Smyrna police officer Cpl. Cleveland McDuffie resigned Dec. 21 after an internal affairs investigation of a Nov. 16 incident in which missing police files were recovered.
“It was discovered that these files weren’t handled properly,” Smyrna Police Department spokesman Officer Mike Smith said. “In fact, they were discovered in Polk County.”
According to Smith, 133 separate Georgia Crime Information Center printouts and 126 separate items of evidence and other property from cases spanning a 10-year period were taken off premises by McDuffie without authorization.
Smith said the security breach is isolated.
“The department has policies and procedures in place that officers are supposed to adhere to,” he said. “Clearly, Cpl. McDuffie’s actions did not follow that. It goes against everything we as the police department do. It’s not how we’re supposed to handle evidence.”
The mishandling will not cost taxpayers money for retrials, according to Cobb County District Attorney Vic Reynolds’ office.
“They notified the district attorney’s office, and the D.A.’s office determined it did not affect its old cases,” said Reynolds’ spokeswoman, Kim Isaza.
According to a memo from Lt. Norman R. Johnson of the Smyrna Police Department’s Internal Affairs department to Police Chief Stanley E. Hook, dated Dec. 17, Deputy Chief Assistant District Attorney Jesse Evans addressed the issue in an email Dec. 6.
“Evans noted that they were satisfied with their investigation into the prosecution of the cases made by McDuffie that were associated with the evidence (Detective Ron) Eaton had identified,” Johnson wrote. “Evans wrote that those cases were completed appropriately and did not warrant any criminal charges being brought against McDuffie.”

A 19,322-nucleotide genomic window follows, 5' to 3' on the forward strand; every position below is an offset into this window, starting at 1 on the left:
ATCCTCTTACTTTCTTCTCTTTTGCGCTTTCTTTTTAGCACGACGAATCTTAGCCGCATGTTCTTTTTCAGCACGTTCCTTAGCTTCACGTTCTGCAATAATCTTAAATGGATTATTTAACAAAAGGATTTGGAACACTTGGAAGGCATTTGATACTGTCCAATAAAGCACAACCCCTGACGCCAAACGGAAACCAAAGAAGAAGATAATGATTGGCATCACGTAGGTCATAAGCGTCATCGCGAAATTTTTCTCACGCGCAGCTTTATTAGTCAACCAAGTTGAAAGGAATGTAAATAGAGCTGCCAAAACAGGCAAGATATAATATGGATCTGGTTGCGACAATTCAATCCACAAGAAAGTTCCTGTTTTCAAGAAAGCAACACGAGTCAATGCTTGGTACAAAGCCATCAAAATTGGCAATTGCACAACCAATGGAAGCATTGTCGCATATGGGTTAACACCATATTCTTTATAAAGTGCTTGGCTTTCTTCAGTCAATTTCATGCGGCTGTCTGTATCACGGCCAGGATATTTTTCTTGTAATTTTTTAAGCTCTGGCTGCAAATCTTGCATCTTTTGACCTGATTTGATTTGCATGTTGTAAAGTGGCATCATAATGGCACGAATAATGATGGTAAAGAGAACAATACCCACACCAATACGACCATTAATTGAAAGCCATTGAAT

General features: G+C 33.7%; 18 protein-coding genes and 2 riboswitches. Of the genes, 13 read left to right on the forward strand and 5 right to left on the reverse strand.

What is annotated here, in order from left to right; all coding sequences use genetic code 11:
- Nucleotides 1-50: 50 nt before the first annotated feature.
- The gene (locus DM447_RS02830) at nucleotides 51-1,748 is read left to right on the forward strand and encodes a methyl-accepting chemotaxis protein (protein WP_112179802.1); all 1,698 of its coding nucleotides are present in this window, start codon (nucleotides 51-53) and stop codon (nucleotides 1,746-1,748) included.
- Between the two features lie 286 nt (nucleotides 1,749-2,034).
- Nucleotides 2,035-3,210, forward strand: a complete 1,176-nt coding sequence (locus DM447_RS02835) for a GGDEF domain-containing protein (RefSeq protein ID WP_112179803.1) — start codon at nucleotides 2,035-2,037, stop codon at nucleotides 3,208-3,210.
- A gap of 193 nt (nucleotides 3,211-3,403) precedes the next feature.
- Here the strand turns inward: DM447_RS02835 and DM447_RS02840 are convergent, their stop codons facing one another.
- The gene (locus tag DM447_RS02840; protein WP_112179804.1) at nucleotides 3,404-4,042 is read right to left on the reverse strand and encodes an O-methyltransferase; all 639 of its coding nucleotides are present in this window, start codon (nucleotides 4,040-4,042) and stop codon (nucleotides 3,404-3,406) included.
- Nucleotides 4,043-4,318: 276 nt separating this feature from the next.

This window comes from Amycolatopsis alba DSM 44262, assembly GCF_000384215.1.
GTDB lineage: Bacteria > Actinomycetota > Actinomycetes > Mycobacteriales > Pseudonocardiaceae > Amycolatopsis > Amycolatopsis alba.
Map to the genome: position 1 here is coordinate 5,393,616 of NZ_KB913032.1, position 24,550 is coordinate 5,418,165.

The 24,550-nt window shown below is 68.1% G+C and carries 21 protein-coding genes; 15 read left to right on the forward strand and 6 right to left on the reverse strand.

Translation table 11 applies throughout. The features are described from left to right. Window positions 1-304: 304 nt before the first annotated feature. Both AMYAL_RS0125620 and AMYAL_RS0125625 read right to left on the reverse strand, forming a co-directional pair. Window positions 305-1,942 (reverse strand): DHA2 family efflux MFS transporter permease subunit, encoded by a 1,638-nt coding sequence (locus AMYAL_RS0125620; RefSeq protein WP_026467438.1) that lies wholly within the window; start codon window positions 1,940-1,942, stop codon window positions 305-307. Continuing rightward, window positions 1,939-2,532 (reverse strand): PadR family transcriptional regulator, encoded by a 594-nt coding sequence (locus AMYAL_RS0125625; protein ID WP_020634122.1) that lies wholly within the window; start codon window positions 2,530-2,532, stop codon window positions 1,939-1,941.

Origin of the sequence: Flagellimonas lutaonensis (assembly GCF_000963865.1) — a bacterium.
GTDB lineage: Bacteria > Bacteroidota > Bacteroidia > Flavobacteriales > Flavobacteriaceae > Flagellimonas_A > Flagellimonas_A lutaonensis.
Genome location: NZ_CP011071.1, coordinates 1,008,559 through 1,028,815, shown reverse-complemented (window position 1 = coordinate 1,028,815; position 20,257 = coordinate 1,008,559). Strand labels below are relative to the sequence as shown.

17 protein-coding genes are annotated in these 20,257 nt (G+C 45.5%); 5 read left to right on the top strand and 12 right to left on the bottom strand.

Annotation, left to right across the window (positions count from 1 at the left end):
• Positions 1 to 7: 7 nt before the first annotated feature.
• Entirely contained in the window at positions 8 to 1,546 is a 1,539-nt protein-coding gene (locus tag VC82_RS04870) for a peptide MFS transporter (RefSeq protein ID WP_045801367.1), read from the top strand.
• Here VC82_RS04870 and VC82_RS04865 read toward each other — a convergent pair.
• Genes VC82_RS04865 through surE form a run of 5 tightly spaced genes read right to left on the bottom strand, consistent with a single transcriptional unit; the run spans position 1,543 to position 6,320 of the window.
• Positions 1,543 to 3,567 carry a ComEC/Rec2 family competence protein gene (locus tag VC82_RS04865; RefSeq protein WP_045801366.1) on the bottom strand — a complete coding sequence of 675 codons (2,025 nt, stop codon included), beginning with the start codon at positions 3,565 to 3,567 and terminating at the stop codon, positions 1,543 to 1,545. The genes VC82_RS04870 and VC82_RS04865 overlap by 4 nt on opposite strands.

Johnson reported the materials ended up in Rockmart in Polk County because an employee and former associate of McDuffie was supposed to burn them, but moved out of her home without doing so.
“The files were found in an outbuilding on property that was formerly owned by Jessica Goggins, a former records clerk for Smyrna PD CID,” Johnson wrote. “(McDuffie) told me that Goggins had a home cleaning business, and he hired her to clean his garage around the summer of 2011.”
In the garage were boxes containing duplicates of files McDuffie had worked on and brought home in 2009 because of renovations at the criminal investigation division where McDuffie worked, Johnson wrote.
“He said that he took the items home because there was nowhere for him to store them at work while the carpet was being replaced,” Johnson wrote. “To his knowledge, all the cases had been adjudicated or otherwise completed.”
Goggins said, according to Johnson, she had a “burn bin” at her house at 841 College St., and she and McDuffie set a price for the disposal.
“McDuffie noted that he looked through the boxes to see if any evidence, etc. was inside,” Johnson wrote. “He didn’t find any.”
However, a knife from a domestic violence case and a piece of carpet from a sex crimes case were found in the boxes, which McDuffie said were there because of an “oversight,” and he “just forgot” to return them to the police property room, according to Johnson.
Efforts to locate McDuffie and Goggins for comment by press time were unsuccessful.